--- Ted Mittelstaedt <[EMAIL PROTECTED]>
wrote:

> 
> 
> >-----Original Message-----
> >From: [EMAIL PROTECTED]
> >[mailto:[EMAIL PROTECTED]
> Behalf Of Chuck Swiger
> >Sent: Thursday, June 01, 2006 8:24 AM
> >To: [EMAIL PROTECTED]
> >Cc: [EMAIL PROTECTED]
> >Subject: Re: Recommendation for 1000BASE-SX
> card?
> >
> 
> >
> >Very well, let me put it another way: if your
> opinions about 
> >what's wrong 
> >differ from most other people, you might do
> better to rely on a 
> >discussion 
> >involving facts rather than opinions. 
> 
> Or, it could simply be that he's not doing what
> most people
> are doing, so he is going to run into trouble
> that most people
> don't run into.
> 
> >I mention this because 
> >some people 
> >regard their own opinions so highly that they
> don't seem to be 
> >aware that 
> >other approaches exist and might even prove
> effective.
> >
> 
> Like you?
> 
> >> Clearly there are drivers that are well
> >> supported and drivers that aren't. There are
> >> people out there trying to run their
> businesses
> >> and you seem to want to pretend that
> everything
> >> is just peachy and that everything can be
> tweaked
> >> and tuned a bit to be usable.
> >
> >I don't know about either the OP or your
> situation(s),
> 
> Then, pray tell, don't comment.  Instead thank
> your lucky stars
> that you have not had to deal with that kind of
> problem.
> 
> > but I'm 
> >generally of 
> >the opinion that FreeBSD works just fine, most
> of the time, on 
> >most hardware, 
> >without any specific tweaking or tuning to be
> entirely usable.
> >
> 
> It does not.  In reality, current versions of
> FreeBSD work better
> on current versions of hardware.  FreeBSD has a
> terrible history
> of breaking things that used to work on old
> hardware, then
> when someone complains that something is
> broken, the developers
> in effect tell them their old hardware is
> crappy junk and to buy new
> hardware.
> 
> Try running FreeBSD 6.X on a 80486 or Pentium
> system.  FreeBSD 4.11
> runs just fine on that hardware, if a bit
> slowly.  But, I don't need
> speed to control my garden sprinklers.
> 
> Now, it is true that sometimes backwards
> compatibility can hurt you,
> it can cause you to maintain interfaces and
> structures that conflict
> with support of new hardware, it can sometimes
> put you into 
> situations that cannot be automatically
> resolved, thus you have to
> create a knob for the user to twaddle one way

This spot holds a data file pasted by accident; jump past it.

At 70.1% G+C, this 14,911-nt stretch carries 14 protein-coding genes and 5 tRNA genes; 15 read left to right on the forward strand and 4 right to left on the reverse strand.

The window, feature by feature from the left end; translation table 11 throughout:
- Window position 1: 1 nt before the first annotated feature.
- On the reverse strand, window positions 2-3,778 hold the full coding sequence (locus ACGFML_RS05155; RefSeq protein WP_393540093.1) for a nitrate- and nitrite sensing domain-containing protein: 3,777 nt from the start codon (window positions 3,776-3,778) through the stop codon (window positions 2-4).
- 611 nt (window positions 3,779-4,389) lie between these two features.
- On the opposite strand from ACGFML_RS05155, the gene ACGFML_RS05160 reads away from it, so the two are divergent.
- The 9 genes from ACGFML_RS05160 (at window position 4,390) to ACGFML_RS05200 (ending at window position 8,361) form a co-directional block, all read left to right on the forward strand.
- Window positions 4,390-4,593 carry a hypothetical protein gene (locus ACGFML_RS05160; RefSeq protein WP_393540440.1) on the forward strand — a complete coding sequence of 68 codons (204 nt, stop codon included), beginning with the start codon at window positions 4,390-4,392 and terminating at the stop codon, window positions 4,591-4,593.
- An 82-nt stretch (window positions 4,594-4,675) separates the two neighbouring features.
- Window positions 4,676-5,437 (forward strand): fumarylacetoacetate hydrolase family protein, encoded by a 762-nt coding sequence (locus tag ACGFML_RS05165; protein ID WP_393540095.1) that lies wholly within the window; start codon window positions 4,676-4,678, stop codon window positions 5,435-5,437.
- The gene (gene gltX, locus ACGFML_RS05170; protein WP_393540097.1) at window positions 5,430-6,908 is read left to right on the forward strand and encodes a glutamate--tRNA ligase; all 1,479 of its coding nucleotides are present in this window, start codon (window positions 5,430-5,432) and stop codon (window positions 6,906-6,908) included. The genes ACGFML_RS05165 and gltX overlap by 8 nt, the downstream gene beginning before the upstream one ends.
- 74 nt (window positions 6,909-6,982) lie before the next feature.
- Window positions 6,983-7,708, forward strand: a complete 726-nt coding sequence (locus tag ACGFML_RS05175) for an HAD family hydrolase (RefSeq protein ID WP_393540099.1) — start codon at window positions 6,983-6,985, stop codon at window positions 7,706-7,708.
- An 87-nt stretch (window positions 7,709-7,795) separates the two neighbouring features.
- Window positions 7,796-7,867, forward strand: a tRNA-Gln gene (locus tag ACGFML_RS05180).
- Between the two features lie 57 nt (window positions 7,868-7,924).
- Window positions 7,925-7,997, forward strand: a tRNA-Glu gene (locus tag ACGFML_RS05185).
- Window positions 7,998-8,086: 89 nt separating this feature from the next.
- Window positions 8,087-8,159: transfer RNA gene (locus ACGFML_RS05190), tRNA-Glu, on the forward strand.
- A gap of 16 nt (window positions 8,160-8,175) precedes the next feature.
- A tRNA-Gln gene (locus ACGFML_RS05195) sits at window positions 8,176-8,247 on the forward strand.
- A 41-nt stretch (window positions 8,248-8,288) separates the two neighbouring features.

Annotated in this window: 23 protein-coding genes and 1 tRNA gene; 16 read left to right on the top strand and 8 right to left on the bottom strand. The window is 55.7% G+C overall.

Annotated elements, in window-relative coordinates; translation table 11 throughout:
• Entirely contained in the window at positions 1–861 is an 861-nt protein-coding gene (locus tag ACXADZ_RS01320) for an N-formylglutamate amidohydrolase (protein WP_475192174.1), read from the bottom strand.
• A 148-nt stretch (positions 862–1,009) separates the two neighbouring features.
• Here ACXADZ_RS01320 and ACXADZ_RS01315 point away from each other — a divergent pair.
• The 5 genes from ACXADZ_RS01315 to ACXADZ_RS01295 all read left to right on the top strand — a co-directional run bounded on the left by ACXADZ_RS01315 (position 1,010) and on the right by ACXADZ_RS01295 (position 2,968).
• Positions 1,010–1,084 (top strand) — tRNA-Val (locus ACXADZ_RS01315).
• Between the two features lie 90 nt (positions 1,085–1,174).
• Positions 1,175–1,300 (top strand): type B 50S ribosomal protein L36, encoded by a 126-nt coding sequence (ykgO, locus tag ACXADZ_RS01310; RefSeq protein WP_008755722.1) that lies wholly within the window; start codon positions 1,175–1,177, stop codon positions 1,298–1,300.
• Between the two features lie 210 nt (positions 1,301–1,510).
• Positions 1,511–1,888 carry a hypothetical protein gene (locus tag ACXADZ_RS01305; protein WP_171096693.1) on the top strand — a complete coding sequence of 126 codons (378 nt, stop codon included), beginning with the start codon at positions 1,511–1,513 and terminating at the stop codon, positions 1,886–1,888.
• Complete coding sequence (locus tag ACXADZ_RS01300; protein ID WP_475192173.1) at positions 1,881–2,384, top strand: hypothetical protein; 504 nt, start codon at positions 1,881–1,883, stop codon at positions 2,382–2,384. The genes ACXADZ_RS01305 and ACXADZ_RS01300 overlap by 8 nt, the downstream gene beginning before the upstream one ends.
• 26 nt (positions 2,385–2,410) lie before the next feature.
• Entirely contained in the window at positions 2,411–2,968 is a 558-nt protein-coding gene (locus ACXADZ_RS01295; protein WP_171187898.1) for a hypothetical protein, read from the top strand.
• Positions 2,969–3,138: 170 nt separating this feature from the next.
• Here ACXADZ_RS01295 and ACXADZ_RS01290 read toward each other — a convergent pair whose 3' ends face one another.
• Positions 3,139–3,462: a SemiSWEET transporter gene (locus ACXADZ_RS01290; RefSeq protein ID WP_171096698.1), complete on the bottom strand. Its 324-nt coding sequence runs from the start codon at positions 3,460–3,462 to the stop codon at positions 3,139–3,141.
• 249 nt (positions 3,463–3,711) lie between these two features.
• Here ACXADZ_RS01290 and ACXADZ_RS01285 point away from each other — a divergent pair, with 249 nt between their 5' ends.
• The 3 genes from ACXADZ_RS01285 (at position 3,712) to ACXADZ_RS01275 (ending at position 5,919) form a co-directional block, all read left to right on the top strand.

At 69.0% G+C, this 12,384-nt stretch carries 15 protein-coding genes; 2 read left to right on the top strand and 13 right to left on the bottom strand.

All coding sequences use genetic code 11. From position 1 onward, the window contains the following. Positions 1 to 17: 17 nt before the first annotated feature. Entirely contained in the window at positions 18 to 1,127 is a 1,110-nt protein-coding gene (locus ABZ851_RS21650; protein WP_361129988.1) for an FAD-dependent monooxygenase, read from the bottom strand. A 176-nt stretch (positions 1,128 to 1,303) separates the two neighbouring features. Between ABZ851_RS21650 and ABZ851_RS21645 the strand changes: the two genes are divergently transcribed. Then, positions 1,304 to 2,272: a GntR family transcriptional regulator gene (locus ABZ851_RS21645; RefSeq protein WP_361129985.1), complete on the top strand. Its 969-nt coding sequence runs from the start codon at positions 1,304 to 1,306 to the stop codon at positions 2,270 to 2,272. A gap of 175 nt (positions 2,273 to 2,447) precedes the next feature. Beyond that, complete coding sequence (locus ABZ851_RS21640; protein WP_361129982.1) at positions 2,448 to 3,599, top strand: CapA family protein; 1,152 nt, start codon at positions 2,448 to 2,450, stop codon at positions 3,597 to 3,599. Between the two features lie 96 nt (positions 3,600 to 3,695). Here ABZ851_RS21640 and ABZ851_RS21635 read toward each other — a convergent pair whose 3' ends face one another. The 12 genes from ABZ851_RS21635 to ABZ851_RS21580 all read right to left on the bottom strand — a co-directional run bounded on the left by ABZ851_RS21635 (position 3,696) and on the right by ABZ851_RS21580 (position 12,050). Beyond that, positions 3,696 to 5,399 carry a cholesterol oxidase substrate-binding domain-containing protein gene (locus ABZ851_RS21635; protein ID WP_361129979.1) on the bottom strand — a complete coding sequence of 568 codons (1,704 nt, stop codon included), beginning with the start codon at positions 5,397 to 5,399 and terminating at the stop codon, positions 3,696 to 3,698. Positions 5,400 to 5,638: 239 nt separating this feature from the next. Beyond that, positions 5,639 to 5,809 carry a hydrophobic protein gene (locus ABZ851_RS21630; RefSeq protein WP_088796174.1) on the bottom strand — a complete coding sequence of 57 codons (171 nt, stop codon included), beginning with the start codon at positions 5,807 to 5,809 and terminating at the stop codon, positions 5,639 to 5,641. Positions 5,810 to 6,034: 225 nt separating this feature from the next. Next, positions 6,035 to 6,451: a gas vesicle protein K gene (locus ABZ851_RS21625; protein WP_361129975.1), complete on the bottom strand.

> or another, depending
> on what hardware they have or what they want to
> do.  It can suck
> off developer time to maintain old junk that
> only a few people use,
> instead of putting in support for new crap that
> a lot of people use.
> So there is a balance beam of too much
> backwards compatability
> and not enough of it.  Microsoft is most
> definitely way far on the
> side of bending over backwards to support
> everything, but most people
> don't realize that FreeBSD is way far on the
> other side of sacrificing
> hardware support at the drop of a hat when
> people lose interest
> in it.
> 
> >That's true of some other platforms, such as
> Apple hardware and 
> >MacOS X, or 
> >even Sun/SPARC boxes, as well.  YMMV.
> >
> 
> Total apples and oranges comparison, not
> relevant to anything.
> 
> >If you have specific problems or a
> FreeBSD-driver to Windows-driver 
> >performance comparison, providing #'s and
> enough details to 
> >reproduce would be 
> >helpful.
> 
> That has been done with the Broadcom driver
> exhaustively in the
> PR database, there's at least a dozen PRs on
> problems related
> to that chip.  However it has not resulted in
> much code to fix
> the problem, or even interest among committers
> to apply the fixes
> that have been posted.  So no, I don't think
> that doing that
> is helpful at all.  In fact, I really think the
> PR system has
> gotten pretty much broken these days, there's
> too many bugs and
> not enough people working on them, and more
> coming in every
> day.
> 
> What is needed is some developers putting some
> time into 
> knocking down the bugs in the PR database, but
> instead we have
> the foundation dumping money into funding
> students on projects
> like "The Summer of Code" which basically ends
> up creating a lot
> of half-finished efforts that may or may not
> eventually get
> integrated into the operating system at some
> point down the road.
> 
> Nobody wants to fix other people's bugs, that's
> boring stuff,
> that is the one area of Open Source where
> commercial software
> companies have a leg up over us.  A commercial
> company can find
> some starving programmer and pay him, then put
> a manager over him to
> keep jerking the paycheck string to keep him on
> task to do the
> icky programming.  Open Source has real
> difficulty with the concept
> that some things in it are broken, rather
> ickely broken, and
> totally un-fun to work on, and the only way
> your going to get
> them fixed is by whipping some slave until they
> do the filthy
> task.  People would rather spend the gold that
> they have on
> nice, pleasant projects that treat everyone
> nicely and look good
> on Resumes, and are not icky, nasty,
> uncomfortable things to
> do that make you late for dinner.
> 
> Ted
> 

What's going on Ted, have you jumped ship since I
last came up for air? :)

Its easy enough for commercial companies to fix
the bugs if they need to use the broadcom
drivers. There's just little incentive to donate
the code back with this bunch of rude,
incompetent clowns that have become the FreeBSD
micky mouse club. There was a time when you could
discuss an issue with Matt, Mike and Terry and
hammer out a solution. Now you've got a bunch of
gaming jockeys who know as much about hardware as
my Mom. And that ain't much, sadly.

DT

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